Kage Baker loved the Fourth of July.
Part of it was because Kage loved the United States of America. She had a deep, personal, everyday sort of patriotism – she wasn’t much of a flag waver, she simply did her duty by her country as it requested it of her. She always voted, and always knew the issues – she understood the laws, and she abided by them as best she could. When she thought the laws or the issues were in the wrong, she campaigned against them: all according to the rules.
Kage worked at voting booths, and volunteered on public land campaigns. She protested injustice. She signed petitions, but always read them first. She paid her taxes. She sent her menfolk off to war when it was necessary; she’d have gone herself, if any portion of the Armed Forces would have had her … but even the Postal Service threw up its hands in horror (her health was always fragile), which was awfully fortunate for the story-telling business.
But what Kage really, really loved about the Fourth – was fireworks. Fireworks were a psychoactive experience for her; she lost her mind when the sparks began to fly, and was blissfully in another dimension as long as the display lasted. If she’d had the chance to be a gunner for the USA, she’d have been in paradise.
I love our country, too. These last couple of years, that has grown increasingly difficult and dangerous: but I do love it. I do my duty as well as I can, including all those everyday acts of patriotism that – since January 20th – have become subjects of scorn and disapproval from an especially loud, judgemental, and nasty minority of our population. It’s all made a bit more difficult since that minority seems to include Congress and increasing portions of the Executive branch. Still, one soldiers on as best one can.
I love my country; I fear my government. On the other hand, if my civics and history teachers could see how much attention I pay to current events these days, those good ladies would be astounded. I hope they’d be gratified, too. I am au courant with politics as I have never been in my life, and there aren’t even any tests pending! No marks will be given for how well I understand what is going on in the halls of power. But I fondly hope that it might mean better, longer lives for a lot of people, including me.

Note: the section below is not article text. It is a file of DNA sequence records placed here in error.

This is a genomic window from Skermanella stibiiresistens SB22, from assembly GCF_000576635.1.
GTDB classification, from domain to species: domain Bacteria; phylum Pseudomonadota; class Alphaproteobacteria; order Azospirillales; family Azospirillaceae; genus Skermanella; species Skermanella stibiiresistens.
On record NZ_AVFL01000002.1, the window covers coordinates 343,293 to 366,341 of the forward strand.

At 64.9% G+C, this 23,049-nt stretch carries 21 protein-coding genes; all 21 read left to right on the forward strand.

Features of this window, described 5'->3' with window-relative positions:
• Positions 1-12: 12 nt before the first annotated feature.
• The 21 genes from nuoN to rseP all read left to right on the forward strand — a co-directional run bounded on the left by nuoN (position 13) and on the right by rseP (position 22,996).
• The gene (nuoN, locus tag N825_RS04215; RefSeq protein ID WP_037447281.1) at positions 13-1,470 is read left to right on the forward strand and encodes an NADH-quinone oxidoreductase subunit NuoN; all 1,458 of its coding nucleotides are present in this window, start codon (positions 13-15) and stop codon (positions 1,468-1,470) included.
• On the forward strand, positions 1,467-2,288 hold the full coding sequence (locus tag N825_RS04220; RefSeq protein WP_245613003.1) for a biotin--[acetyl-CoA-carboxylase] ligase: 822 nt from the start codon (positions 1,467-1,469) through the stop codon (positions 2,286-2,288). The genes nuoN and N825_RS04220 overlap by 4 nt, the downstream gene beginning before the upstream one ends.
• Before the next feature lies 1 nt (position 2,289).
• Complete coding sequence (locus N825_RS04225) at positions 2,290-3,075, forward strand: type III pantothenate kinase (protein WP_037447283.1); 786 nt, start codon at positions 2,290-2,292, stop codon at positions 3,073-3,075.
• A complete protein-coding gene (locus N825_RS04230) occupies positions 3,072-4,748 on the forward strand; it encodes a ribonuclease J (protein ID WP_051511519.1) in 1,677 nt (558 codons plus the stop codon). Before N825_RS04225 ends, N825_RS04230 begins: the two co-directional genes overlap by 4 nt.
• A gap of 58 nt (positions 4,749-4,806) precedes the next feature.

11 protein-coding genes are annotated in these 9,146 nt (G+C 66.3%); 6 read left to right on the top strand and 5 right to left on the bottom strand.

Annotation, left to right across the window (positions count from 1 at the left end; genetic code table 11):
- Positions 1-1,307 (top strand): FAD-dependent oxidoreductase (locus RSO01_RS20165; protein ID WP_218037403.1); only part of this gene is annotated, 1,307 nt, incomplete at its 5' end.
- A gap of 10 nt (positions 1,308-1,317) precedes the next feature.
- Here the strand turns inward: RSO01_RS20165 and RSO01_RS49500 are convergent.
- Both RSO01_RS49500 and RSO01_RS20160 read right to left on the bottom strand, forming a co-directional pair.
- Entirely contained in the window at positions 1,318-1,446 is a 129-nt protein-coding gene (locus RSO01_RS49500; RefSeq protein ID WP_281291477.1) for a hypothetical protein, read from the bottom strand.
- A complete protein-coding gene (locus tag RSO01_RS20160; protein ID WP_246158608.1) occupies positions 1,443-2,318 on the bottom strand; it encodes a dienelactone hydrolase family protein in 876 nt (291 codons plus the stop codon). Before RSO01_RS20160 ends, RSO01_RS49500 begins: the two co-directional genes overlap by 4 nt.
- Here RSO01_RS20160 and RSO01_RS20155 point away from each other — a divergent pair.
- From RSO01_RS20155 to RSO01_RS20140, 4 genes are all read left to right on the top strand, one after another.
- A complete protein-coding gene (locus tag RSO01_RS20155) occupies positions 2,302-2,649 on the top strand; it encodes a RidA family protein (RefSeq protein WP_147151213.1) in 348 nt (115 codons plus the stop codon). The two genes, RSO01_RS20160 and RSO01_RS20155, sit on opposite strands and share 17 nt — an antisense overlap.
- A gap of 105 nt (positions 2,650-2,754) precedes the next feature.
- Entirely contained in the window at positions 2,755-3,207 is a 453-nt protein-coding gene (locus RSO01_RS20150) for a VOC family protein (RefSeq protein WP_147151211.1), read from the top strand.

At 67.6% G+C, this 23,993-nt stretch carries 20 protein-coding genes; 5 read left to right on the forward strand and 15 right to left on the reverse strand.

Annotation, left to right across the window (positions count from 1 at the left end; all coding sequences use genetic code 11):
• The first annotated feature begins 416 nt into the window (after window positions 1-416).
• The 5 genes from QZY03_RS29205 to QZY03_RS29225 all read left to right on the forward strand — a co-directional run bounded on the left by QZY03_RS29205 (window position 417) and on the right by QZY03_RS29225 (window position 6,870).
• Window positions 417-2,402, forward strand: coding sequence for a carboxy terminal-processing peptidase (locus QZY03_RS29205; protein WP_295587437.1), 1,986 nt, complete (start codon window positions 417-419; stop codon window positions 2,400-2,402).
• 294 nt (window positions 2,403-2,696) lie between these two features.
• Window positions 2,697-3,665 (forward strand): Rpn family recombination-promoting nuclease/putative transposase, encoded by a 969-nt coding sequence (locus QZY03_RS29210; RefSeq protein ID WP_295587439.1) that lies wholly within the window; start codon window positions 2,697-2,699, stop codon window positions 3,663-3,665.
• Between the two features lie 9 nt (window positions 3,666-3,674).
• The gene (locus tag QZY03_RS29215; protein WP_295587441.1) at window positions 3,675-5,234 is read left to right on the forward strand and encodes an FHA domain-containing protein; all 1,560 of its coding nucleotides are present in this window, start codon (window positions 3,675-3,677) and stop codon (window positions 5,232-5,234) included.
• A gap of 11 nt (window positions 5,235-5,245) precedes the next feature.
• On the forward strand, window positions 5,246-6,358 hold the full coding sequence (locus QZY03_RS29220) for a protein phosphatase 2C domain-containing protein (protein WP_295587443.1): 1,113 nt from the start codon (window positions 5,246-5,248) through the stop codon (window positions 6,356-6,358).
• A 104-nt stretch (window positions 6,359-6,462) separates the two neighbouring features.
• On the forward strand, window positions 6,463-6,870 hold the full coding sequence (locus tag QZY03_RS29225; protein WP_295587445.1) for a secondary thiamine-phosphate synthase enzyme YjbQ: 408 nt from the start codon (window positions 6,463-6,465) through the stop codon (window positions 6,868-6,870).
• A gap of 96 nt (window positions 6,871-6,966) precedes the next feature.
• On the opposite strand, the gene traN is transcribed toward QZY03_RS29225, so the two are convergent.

It’s never been a good time to rest on our laurels. Maintaining freedom, civil rights, a working democracy, that fabled government of, by and for the people: these have never been easy, and every time we sit back and decide we’ve Made It – something bad comes along to bite us on our fat, self-congratulatory asses, and make us fight for the Good Side again. This is one of the most obviously endangered Fourths of July in my lifetime: but it’s always been a fight, really. We need to pay attention. We need to be vigilant.
We need to take care of our people, our land, our world, our government. And it’s not a bad placed to start – with barbecues and picnics, with singing the National Anthem as the sky lights up in glory, and each of us stands side by side with people we love. We just have to remember that it’s not only for today, not only for tonight. We have to remember to get up tomorrow morning, and do most of it all over again. Not just the fun bits, either.
Though it won’t hurt to enjoy them today. The smoke from celebratory fires and victorious fireworks is needed, too. We need to make a glorious light in the sky, if only to remind ourselves of the beauties for which we fight.
Happy Birthday, America. Long may you wave, long may you be be the home of the free, long may the better angels of our natures carry the victory for all our people.